Photos courtesy George Eastman House
Indeed, the Nikon F100, known in professional circles as "F5 Lite," has all these features in a smaller, lighter, simpler package. It's one of the most ergonomic, elegant, and durable SLRs ever created, and it's built on a classy, mostly magnesium chassis that's remarkably light and incredibly strong.
Still cutting edge
Though it debuted in the U.S. in early '99, this fine machine's specs are still cutting-edge, with five selectable AF zones (three with cross-field sensors), dynamic autofocus , and a 10-segment 3D Matrix metering system that also offers narrow-angle spot and center-weighted patterns, and shutter speeds from 30-1/8000 sec.
Since its original street price was $1,400, getting a camera like this in fine condition for 500 bucks is one sweet deal. In my judgment, the F100 not only has above average upside collector potential (translation: it will hold its value far better than most 35mm SLRs), but it's also a terrific user camera capable of outstanding results.
Let's take a closer look at the F100 to see what makes it so special.
If you place the F100 side-by-side with a Nikon F5, the resemblance is striking. The body contours are quite similar and the major controls are in the same places. However, the F100, which is powered by four AA cells in the hefty metal-based handgrip is 1.5 inches shorter than the massive F5, and its body weighs nearly a pound less.
Also missing on the F100 are the F5's annoying locks on the main on-off switch, mid-roll rewind control, and ISO dial, and custom functions hidden under a little door on the back. The F100's controls are all out in the open, and the AF-on and AE/AF lock buttons and focus-area selector were improved for easier operation. While the F100 can't match the F5s 8fps motor drive, it delivers 4.5 fps with alkaline AAs and 5fps with the optional High Speed Battery Pack??ast enough for most people, including sports shooters.
Perhaps the nicest thing about the F100 is its handling. It literally fits your hands like a glove. With its comfortably contoured, t handgrip, excellent heft and balance, and perfectly positioned angled shutter release, there are few SLRs that can match its ergonomics and none that surpass it.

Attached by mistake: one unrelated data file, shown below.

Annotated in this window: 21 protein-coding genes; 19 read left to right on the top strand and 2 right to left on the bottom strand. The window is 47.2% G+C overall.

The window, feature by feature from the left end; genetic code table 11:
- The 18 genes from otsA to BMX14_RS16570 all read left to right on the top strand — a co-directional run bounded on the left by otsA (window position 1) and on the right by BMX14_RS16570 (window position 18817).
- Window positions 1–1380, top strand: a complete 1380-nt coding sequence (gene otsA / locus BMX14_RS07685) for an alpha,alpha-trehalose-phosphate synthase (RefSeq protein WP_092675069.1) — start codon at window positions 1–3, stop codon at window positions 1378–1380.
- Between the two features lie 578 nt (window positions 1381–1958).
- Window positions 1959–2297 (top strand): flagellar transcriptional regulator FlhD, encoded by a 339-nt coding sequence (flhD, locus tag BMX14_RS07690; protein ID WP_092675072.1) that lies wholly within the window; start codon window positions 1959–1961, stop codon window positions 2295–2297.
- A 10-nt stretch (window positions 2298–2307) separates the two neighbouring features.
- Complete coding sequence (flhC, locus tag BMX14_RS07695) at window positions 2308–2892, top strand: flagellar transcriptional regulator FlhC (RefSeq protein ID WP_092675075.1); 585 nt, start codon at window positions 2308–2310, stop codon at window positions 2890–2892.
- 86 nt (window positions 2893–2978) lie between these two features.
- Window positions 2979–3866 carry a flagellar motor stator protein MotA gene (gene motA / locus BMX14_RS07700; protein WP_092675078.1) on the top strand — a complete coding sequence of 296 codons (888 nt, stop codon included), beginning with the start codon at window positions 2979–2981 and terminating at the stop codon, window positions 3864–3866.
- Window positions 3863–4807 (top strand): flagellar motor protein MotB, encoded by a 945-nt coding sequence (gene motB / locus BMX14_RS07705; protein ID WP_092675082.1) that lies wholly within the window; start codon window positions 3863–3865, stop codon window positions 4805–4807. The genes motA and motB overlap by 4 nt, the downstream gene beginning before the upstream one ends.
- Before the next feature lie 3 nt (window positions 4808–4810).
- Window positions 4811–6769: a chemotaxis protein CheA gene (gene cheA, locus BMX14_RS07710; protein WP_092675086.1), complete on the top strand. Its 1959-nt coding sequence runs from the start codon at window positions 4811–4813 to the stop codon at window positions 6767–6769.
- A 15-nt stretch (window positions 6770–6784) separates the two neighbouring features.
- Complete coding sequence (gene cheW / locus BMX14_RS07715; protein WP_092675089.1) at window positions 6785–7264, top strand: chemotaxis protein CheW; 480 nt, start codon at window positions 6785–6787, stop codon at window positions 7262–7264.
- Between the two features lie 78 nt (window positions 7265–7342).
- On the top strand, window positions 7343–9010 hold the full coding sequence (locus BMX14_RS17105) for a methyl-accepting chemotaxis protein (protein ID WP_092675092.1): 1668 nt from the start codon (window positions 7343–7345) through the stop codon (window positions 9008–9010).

With your index finger in shooting position, you can change settings by turning the main command dial with your thumb, and the sub-command dial with your middle finger. Changing metering modes is equally fast and simple??ust move your index finger back a quarter of an inch, and hold in the mode or compensation button while turning the main command dial. The system is the same one used in the F5, but is actually slightly better executed on the F100!
One of the coolest and most useful features of the F100 is the big AF-zone selector on the back. This four-way thumb control has a conveniently placed hand lock to prevent your from accidentally selecting the wrong zone. There's also an AF-area mode selector that give you the choice of selecting a single AF zone or a primary AF area. When using this latter setting in Dynamic AF mode, the camera can identify and lock onto a moving subject and pass is from one AF zone to another! The F5 can do this too, but the F100 illuminates your selected AF zone with a flash of bright red, which is far easier to see.
Also commendable are the F100's excellent full finder readouts, which are still among the best to be found in any SLR, and the fact that you have a choice of true narrow-angle (4%-area) spot metering and "fat spot," Nikon's classic center-weighted metering concentrated in a central 12mm circle in the finder. Conclusion: One of the best?
With its 22 built-in custom functions, simultaneous activation of AE and flash bracketing, ability to switch command dial settings, high speed and silent motor settings, nearly full info LCD, superb performance, robust construction and excellent record of durability, the F100 can even stand comparison with Nikon's current world-class F6, perhaps the finest 35mm SLR ever made. That's why we picked it to kick off the User-Collectible of the Month.